Experts' corner

Eye on Japan

Insight on Japan - Lost Thunder Decks

This article looks over some of the top performing decks around local shop tournaments in Japan. These lists feature Lost Thunder Cards so you can start your testing early!

10/25/2018 by Eye on Japan

Hello from Japan

Hello 60cards readers! This series of articles is aiming to give the world the opportunity to peek at decks as they experience success in Japan! This series of articles will be originally written by Yuki Fujimori / PokeAd Team and it will be elaborated by Zach Lesage.

Also shout out to Limitlesstcg and their owesome feature generating japanese proxie. If you have not tried it check it out!

Together we hope that you learn more about the upcoming metagame and enjoy reading about what is going on in Japan. The article today will be focused on some local tournament winning decks that feature cards that will be released in our Lost Thunder set. Hopefully you find a new deck to try out in this article and enjoy this refreshing content.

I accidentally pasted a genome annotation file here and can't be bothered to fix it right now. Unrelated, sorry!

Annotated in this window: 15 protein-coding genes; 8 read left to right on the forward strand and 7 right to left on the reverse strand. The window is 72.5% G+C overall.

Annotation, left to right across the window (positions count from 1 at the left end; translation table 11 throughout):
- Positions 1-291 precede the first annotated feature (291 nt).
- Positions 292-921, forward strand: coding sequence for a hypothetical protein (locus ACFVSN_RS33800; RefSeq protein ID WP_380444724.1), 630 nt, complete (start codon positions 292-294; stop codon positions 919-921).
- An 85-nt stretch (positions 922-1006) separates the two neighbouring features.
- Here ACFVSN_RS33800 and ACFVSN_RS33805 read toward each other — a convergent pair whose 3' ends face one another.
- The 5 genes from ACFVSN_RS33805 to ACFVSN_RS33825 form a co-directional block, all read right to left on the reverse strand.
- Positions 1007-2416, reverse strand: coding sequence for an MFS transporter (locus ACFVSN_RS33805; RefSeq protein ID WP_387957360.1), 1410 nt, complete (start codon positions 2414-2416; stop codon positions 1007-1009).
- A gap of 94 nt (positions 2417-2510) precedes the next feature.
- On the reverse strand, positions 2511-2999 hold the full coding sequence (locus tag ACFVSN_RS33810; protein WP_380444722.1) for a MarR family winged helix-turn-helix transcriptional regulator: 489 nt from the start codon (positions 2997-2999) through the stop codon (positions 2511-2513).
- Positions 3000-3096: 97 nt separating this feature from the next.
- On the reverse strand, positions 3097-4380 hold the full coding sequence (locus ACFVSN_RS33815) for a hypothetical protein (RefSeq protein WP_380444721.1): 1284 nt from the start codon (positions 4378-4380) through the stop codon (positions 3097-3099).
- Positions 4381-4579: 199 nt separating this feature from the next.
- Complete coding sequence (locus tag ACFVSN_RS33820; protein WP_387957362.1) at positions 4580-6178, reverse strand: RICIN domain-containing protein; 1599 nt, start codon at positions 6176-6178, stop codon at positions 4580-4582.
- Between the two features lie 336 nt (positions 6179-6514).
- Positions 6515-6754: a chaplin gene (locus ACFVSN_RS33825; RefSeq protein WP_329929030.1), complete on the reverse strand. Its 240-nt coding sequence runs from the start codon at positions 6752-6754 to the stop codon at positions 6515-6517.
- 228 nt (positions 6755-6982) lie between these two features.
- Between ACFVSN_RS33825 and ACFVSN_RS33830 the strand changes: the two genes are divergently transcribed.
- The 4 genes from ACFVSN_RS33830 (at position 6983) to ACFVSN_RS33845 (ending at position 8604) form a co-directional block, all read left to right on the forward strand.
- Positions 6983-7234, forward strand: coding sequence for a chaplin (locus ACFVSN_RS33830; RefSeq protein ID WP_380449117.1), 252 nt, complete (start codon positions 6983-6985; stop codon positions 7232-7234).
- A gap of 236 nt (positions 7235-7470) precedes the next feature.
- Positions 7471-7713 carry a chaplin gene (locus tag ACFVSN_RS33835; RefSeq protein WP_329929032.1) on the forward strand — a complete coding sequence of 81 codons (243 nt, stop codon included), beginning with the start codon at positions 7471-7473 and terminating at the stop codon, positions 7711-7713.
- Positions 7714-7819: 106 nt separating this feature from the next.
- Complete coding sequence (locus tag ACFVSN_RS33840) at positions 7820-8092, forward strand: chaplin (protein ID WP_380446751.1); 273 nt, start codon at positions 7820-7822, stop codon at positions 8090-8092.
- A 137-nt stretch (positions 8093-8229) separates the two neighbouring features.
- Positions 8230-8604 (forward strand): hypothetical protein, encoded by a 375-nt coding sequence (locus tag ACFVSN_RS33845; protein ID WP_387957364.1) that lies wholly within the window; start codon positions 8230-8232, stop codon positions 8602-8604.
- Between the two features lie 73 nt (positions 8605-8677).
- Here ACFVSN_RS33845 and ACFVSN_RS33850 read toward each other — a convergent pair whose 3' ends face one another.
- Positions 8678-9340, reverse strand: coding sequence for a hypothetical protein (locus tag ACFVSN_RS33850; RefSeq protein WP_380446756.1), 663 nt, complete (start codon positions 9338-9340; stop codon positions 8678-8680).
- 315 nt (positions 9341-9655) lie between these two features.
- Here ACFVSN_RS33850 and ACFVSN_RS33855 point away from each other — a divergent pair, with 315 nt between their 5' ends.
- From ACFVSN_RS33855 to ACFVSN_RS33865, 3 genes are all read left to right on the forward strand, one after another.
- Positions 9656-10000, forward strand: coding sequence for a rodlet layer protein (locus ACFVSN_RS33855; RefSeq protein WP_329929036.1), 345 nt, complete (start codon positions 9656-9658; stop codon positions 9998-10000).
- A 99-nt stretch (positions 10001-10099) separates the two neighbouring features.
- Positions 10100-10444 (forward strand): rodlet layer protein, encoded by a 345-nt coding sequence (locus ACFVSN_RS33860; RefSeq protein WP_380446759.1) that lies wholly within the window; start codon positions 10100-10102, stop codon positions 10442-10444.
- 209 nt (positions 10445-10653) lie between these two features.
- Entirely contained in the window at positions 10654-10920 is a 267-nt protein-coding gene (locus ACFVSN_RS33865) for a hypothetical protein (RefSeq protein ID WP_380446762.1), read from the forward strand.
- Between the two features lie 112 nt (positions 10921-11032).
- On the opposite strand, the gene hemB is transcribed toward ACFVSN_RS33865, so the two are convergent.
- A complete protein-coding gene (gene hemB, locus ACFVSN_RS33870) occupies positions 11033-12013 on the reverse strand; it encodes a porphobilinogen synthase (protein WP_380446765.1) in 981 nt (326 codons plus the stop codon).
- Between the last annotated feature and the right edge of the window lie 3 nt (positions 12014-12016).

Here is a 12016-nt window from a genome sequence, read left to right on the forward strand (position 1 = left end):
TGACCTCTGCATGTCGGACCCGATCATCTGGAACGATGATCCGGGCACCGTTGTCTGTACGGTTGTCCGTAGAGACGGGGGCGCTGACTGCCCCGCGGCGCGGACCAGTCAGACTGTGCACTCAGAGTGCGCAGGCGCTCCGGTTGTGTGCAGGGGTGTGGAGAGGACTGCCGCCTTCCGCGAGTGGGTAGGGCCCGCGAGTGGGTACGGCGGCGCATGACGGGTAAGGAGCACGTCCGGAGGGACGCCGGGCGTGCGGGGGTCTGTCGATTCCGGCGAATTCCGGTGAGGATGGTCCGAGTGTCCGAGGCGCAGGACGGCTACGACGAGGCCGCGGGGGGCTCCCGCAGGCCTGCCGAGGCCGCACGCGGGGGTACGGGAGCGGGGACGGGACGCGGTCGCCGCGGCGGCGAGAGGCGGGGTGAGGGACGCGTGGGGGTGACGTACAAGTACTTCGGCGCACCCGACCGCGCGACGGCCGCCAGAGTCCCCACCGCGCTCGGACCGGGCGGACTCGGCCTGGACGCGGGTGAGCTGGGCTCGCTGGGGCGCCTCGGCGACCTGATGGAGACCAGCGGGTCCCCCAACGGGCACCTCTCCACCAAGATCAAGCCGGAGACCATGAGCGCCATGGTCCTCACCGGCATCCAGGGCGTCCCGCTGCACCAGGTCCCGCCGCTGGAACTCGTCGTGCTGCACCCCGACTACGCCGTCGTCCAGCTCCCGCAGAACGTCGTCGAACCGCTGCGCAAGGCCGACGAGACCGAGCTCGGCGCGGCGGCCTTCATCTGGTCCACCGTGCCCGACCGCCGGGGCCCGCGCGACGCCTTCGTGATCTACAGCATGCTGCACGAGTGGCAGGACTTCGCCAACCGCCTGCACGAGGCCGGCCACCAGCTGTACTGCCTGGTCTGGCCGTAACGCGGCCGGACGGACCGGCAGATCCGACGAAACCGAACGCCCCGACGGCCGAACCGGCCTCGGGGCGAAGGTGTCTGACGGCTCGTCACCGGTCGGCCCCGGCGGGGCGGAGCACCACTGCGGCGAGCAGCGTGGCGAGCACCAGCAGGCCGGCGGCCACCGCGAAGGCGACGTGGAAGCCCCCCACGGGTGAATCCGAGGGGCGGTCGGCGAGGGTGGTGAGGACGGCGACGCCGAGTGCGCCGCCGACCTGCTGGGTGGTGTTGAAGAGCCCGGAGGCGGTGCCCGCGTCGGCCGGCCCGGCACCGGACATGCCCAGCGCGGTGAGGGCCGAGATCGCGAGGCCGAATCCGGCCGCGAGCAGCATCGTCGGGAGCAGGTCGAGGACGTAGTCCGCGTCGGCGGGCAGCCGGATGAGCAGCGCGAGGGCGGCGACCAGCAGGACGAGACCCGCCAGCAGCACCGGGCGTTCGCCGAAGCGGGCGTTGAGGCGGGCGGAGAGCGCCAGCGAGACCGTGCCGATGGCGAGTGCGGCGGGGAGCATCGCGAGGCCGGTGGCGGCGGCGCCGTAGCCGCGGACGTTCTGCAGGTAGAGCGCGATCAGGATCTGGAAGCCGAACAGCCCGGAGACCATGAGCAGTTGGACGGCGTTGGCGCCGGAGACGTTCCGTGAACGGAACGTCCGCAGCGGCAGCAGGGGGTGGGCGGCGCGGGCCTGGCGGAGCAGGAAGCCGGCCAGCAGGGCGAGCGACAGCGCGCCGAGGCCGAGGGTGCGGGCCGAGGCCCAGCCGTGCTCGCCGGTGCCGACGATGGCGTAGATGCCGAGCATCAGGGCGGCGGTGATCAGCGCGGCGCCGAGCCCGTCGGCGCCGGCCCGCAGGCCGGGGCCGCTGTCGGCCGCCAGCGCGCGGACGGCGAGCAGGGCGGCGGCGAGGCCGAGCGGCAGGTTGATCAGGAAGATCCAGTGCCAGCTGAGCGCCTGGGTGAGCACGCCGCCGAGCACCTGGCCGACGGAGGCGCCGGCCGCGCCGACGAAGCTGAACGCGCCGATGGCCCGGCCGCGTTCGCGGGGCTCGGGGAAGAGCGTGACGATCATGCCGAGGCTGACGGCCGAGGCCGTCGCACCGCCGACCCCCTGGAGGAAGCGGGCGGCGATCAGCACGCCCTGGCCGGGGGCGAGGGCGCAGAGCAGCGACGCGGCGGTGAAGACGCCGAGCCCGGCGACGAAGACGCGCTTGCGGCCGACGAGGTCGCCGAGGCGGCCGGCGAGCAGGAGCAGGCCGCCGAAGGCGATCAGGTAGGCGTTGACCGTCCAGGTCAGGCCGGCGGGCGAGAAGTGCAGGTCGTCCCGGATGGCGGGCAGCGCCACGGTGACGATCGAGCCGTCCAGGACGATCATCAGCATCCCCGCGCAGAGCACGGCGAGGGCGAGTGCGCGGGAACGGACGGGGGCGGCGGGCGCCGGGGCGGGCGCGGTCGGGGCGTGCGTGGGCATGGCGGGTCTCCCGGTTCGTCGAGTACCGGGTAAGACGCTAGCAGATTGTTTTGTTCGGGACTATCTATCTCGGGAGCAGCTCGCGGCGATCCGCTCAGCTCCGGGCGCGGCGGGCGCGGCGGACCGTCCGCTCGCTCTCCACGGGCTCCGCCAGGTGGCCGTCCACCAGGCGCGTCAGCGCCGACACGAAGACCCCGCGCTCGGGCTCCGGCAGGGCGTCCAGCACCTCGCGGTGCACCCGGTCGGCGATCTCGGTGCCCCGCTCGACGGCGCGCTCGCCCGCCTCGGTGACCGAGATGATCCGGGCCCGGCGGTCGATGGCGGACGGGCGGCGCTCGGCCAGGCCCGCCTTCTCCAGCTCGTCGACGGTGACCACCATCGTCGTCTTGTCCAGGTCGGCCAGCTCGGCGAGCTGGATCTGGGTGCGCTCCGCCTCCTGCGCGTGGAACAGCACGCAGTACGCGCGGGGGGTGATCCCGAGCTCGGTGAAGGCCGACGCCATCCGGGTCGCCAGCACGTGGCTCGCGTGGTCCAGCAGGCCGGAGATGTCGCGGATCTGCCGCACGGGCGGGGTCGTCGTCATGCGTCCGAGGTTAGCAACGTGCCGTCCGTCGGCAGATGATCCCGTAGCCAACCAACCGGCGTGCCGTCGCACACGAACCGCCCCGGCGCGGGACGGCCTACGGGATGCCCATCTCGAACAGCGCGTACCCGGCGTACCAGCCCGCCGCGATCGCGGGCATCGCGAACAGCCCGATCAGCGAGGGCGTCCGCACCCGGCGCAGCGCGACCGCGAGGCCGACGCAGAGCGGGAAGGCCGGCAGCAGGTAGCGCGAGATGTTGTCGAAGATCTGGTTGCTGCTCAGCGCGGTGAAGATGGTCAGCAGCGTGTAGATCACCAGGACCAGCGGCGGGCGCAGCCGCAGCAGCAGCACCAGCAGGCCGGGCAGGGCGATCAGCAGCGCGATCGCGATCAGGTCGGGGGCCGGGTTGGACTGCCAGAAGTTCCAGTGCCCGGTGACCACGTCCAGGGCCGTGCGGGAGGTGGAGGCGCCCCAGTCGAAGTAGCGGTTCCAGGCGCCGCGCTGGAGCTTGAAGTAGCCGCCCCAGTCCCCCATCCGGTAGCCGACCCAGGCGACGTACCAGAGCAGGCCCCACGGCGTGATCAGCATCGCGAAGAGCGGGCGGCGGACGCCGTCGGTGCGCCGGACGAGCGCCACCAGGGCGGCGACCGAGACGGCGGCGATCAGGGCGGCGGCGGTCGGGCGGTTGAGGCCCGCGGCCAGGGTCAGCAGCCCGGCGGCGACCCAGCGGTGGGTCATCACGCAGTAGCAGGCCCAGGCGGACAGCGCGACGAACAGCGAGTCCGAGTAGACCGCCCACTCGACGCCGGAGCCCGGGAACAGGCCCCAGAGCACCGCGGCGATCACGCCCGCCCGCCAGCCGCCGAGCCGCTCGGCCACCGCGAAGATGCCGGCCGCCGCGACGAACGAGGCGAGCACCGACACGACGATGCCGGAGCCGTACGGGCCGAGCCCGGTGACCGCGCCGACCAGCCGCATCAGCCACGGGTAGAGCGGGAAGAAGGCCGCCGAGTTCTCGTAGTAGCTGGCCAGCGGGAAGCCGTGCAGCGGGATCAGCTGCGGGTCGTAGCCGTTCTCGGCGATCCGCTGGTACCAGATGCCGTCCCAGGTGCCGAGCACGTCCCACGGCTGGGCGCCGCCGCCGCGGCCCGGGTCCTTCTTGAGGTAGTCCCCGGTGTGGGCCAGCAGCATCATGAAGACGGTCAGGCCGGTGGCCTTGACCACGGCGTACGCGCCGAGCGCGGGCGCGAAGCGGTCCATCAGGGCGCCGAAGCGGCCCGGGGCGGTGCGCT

Blacephalon GX / Naganadel

Blacephalon GX (SM8) (JP; null)  / Naganadel (SM8) (JP; null)  recently won the MINT Sannomiya local tournament in Juniors, Seniors, and it placed second in the Masters division. With this level of success, the deck has attracted plenty of attention in Japan and is seemingly a strong choice for players worldwide as Lost Thunder gets released. The deck focuses on using Blacephalon GX (SM8) (JP; null)  to do massive amounts of damage with its Mind Blown attack and has a supporting cast of cards to make the deck work all game long.

Naganadel (SM8) (JP; null)  can get these Energy in play with its Charge Up Ability, Beast Ring (FLI; 102)  can quickly get Energy Cards attached to your Ultra Beast Pokemon, and you can always attach an Energy from your hand per turn. In order to make sure that you have Energy in your Discard Pile to use Naganadel (SM8) (JP; null) , this deck places a priority on Sightseer (SM7/SM8) (JP; null)  to allow this deck to work. All of these cards work together to make sure that Blacephalon GX (SM8) (JP; null)  is always getting those big attacks off all game long. Let’s look at the deck list that was played at the local tournament.